First published on Technorati on 16 September 2011
One of the world's biggest arms exhibitions ends in London today after four days of weapons salesmen touting their wares, ranging from guns that can shoot around corners to an "invisible" tank.
With no respite in sight to the economic gloom on both sides of the Atlantic, major defense cutbacks are under way in the UK and the United States.
The British government plans to reduce defense spending by 8 per cent by 2015, and the US is cutting at least $350 billion from previous project spending.
So exhibitors at this week's Defense Security and Equipment International arms fair are looking instead to markets such as India and Africa to boost sales.
And with the continuing unrest in many Arab countries, the Middle East arms market remains extremely lucrative, and unaffected by the international outcry about the violence that governments such as Syria and the Gaddafi regime in Libya used against protesting citizens during the Arab Spring.
Human rights activists and anti-arms campaigners held a series of events across London in protest against the presence of delegates from Bahrain and Saudi Arabia, both accused of using weapons bought from the UK to suppress demonstrations.
Of the 65 national delegations attending the arms fair, 14 were from what human rights groups called "authoritarian regimes".
Libya was not invited, but Western arms dealers will be buoyed by National Transitional Council Chairman Mustafa Abdel Jalil's statement that Tripoli was not planning to buy Russian weapons, and would review arms contracts with Russia signed by the former Libyan government. Russia said earlier this year that it stood to lose as much as $4 billion in existing and potential deals with the Gaddafi regime.
Minister says UK follows strict export rules
British Defense Secretary Liam Fox told delegates at the arms fair that Britain's weapons manufacturers should tailor their products for overseas markets, to protect defense and security jobs and profits during a period of spending cuts at home.
Exports of UK-made weapons would help drive the country's economic recovery, Fox said. But he insisted that Britain would not arm repressive regimes, describing the UK's export-licensing guidelines as being among the toughest in the world.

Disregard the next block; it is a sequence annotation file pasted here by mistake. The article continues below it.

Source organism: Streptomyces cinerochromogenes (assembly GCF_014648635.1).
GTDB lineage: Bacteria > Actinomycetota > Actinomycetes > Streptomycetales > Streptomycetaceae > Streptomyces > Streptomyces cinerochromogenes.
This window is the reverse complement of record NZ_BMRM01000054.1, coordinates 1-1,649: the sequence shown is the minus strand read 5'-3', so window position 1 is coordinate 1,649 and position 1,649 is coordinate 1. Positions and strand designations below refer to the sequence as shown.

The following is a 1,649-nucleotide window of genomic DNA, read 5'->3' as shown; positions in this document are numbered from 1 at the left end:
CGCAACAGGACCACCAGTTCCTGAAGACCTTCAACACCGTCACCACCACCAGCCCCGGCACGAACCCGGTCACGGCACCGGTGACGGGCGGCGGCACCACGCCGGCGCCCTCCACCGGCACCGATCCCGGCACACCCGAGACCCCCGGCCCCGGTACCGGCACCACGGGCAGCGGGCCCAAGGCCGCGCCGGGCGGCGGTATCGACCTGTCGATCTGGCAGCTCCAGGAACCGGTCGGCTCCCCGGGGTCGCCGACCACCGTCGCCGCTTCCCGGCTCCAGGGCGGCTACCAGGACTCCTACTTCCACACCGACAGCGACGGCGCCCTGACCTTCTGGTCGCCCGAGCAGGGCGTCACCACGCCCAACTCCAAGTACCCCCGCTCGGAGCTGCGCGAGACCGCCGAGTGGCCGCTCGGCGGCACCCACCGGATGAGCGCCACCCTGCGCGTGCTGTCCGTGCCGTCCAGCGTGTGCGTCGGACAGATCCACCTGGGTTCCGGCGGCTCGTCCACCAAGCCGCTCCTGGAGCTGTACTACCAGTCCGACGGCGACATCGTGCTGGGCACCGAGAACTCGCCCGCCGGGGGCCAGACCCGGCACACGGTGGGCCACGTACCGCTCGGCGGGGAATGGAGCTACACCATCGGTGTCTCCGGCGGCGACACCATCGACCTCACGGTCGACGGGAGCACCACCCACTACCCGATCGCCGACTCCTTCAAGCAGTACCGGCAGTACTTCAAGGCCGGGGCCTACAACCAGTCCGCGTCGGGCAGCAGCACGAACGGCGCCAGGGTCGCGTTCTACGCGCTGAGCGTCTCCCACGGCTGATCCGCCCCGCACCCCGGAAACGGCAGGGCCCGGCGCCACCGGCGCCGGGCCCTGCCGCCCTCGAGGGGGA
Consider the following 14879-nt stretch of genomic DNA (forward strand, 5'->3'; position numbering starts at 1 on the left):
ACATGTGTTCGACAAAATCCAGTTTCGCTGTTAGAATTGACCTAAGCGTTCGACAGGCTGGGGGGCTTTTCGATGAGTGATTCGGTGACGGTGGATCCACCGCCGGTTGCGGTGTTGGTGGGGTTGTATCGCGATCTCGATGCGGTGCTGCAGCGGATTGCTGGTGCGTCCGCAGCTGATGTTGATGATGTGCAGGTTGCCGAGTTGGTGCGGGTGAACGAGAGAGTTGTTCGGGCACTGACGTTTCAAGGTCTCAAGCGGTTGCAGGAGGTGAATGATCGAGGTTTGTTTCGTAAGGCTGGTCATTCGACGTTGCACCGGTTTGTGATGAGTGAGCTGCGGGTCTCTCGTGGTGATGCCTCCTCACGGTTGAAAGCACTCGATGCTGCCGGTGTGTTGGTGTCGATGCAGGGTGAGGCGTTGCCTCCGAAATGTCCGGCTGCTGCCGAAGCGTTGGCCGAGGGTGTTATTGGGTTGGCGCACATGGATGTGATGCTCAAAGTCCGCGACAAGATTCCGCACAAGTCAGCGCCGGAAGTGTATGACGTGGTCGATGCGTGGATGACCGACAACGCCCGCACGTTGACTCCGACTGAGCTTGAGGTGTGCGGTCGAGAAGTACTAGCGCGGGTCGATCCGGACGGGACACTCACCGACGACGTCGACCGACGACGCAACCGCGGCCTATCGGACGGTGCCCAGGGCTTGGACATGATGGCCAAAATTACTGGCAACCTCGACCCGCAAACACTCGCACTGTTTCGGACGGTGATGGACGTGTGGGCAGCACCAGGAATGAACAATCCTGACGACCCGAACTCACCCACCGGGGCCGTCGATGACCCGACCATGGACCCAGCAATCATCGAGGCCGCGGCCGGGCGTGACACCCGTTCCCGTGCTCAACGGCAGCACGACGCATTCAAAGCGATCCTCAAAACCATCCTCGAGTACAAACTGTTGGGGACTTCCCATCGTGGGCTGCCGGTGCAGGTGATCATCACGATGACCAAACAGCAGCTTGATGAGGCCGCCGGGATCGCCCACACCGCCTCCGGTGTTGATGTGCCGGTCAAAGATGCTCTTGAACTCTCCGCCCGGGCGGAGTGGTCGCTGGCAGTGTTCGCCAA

"Respect for human rights and fundamental freedoms are mandatory considerations for all export license applications, which we consider on a case-by-case basis… When conditions change we act swiftly to revoke licenses that do not meet our strict criteria - just as we did earlier this year as the events in the Middle East and North Africa unfolded," Fox said.
A group of British parliamentarians have called on ministers to stop arms sales to authoritarian regimes around the world. They said that UK Trade and Investment, the government body responsible for promoting British defense exports, had countries including Algeria, Iraq, Libya, Pakistan, Saudi Arabia and the United Arab Emirates as "arms export priority markets" for 2010-2011.
With the exception of Libya, sales efforts were continuing, causing concern over "the inherent conflict between the government's promotion of military exports and its stated desire to help protect human rights overseas", the MPs added.
Green Party MP Caroline Lucas noted that in 2010 the UK had issued over £200m ($318 million) worth of equipment requiring export licenses to Libya, "providing Colonel Gaddafi with resources including tear gas, crowd control equipment, and ammunition for wall and door-breaching projectile launchers."
A government spokesman in London commented: "The British position is clear: we will not issue licenses where we judge there is a clear risk that the proposed export might provoke or prolong regional or internal conflicts, or which might be used to facilitate internal repression."
Britain has the world's second-largest defense industry after the United States, which generated more than 22 billion pounds ($35 billion) in sales in 2010, according to a survey published on 12 September by ADS, the trade group that promotes the UK aerospace, defense, security and space industries. UK defense exports contributed 9.5 billion pounds ($15 billion), about 43 per cent of turnover, with three-quarters of sales generated by the aerospace sector.